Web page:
It was just recently that the Nasdaq set a series of new all-time highs, fueled by strong earnings expectations for leading high-profile tech companies like the FAANG stocks — Facebook (Nasdaq: FB), Amazon.com (Nasdaq: AMZN), Apple (Nasdaq: AAPL), (Netflix (Nasdaq: NFLX) and Alphabet/Google (NASDAQ: GOOG).
However, in the last week, big disappointments from the likes of Facebook, Twitter (NYSE: TWTR), Intel (Nasdaq: INTC) and PayPal Holdings (Nasdaq: PYPL) caused the Nasdaq shed over 300 points in the span of just three days. Thankfully, the hemorrhaging in the tech-rich index abated after strong earnings from Apple, which just became the first company to officially reach a $1 trillion market capitalization.
Apple’s strength is causing some renewed market optimism, and this optimism has spilled over into other big-cap tech stocks that were summarily hit with last week’s sector sell-off. Trusted names in the sector have all recouped a good portion of their short-term declines.
Unfortunately, the high-tech blow off shows how vulnerable investor sentiment can be when all the earnings stars don’t line up just right. I expect that volatility will remain elevated for the tech space during August.
In other news, the trade rhetoric with China has heated up even further, as President Trump has threatened to raise the tariffs on $200 billion of Chinese imports to 25% from 10%. So far, markets have not reacted and have done a good job of digesting the dialogue. In fact, the U.S. stock market trades with an undertone of confidence that a full-blown trade war will not break out as threatened. Conversely, China’s Shanghai Composite Index (shown below) continues to tank, taking that key market average back down to test its 52-week low.
Chart courtesy of StockCharts.com.
Clearly, investor sentiment in China is considerably more worried about the implications of tariffs on their export-driven economy. This trade war is coming at a time when leaders in Beijing are challenged to keep gross domestic product (GDP) on its current 6.5% growth rate. From the way the Chinese market is trading, I don’t think it would surprise many global market analysts if they found that China was cuffing their data to where the actual number is well below that government’s official GDP report.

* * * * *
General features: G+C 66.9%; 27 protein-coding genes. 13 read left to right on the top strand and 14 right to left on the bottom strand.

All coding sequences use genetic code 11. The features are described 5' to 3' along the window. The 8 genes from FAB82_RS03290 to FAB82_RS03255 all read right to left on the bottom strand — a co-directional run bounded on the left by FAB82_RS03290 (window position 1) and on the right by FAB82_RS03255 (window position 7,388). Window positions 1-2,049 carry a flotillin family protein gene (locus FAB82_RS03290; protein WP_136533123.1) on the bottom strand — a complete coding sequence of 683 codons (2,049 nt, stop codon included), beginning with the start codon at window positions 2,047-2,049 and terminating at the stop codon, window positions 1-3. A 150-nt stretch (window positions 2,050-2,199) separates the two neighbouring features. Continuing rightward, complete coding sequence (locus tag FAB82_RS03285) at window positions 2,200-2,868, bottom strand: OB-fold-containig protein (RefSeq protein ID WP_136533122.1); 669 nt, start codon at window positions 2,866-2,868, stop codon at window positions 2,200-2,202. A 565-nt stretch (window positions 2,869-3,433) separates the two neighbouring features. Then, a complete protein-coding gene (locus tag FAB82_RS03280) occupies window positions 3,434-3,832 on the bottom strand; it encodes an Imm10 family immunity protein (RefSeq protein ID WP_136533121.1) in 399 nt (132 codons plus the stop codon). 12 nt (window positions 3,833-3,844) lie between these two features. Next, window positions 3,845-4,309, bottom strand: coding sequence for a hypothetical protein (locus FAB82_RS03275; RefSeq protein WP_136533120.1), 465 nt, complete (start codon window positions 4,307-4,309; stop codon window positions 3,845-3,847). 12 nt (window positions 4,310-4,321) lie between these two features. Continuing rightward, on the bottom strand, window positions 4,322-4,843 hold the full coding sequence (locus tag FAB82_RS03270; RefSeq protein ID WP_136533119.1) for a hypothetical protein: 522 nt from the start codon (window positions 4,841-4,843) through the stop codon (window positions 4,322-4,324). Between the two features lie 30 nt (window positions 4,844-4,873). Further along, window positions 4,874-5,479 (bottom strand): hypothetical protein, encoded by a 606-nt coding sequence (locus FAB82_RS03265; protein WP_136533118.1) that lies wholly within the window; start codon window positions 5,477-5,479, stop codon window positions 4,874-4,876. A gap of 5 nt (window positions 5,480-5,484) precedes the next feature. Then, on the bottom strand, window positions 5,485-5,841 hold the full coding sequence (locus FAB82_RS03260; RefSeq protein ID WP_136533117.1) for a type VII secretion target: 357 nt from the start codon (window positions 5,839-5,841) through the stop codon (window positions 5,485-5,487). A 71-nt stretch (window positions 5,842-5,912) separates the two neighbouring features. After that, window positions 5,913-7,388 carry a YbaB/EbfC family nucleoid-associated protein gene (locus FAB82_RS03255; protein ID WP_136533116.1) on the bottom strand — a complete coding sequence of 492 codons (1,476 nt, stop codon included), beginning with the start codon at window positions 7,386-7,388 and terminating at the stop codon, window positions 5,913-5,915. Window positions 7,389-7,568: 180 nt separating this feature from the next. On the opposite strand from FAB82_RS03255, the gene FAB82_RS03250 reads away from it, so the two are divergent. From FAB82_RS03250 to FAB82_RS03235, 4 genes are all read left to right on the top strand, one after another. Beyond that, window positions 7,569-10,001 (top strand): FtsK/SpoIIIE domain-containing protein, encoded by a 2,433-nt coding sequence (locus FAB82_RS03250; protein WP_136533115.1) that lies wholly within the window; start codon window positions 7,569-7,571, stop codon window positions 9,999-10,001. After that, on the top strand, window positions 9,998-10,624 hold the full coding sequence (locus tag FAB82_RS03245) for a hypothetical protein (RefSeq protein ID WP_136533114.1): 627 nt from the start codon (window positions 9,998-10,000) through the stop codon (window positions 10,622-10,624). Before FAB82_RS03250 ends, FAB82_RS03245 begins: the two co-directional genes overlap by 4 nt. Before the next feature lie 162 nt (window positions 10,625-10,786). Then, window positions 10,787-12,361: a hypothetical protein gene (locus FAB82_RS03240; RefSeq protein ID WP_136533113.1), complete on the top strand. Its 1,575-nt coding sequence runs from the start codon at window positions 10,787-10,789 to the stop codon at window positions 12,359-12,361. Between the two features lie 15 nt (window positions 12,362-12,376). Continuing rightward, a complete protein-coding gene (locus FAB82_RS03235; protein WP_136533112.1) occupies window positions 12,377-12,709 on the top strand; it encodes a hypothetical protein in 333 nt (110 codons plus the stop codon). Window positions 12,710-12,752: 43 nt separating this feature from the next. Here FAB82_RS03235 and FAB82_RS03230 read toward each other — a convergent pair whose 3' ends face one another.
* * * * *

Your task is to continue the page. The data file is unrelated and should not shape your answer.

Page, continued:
China’s total debt, now exceeding 250% of GDP, dwarfs the U.S. debt at about 100% of our GDP. Any downturn in growth could precipitate a debt crisis. Thus, China has every incentive to lie. According to U.S. Census estimates, China’s population is set to begin shrinking as soon as 2026, which will drag economic growth rates down as well.
Assuming the present course of the country holds, it’s possible that the 21st century won’t be dubbed the “China Century” after all. In any event, “fake news” is nothing new to the Chinese government, and it will be interesting to see how long China will keep its poker face on over trade.
In early August as earnings season winds down, foreign markets are trading under pressure. There are fewer market participants trading, so investors need to put in some overtime in their stock selection. Apple’s move to new highs can’t do the heavy lifting for the whole market, even if it is the largest weighting in all the indexes and most exchange-traded funds (ETFs). Also, the news surrounding the trade war is only going to intensify leading up to the next round of tariffs that are set to go into effect in early September.
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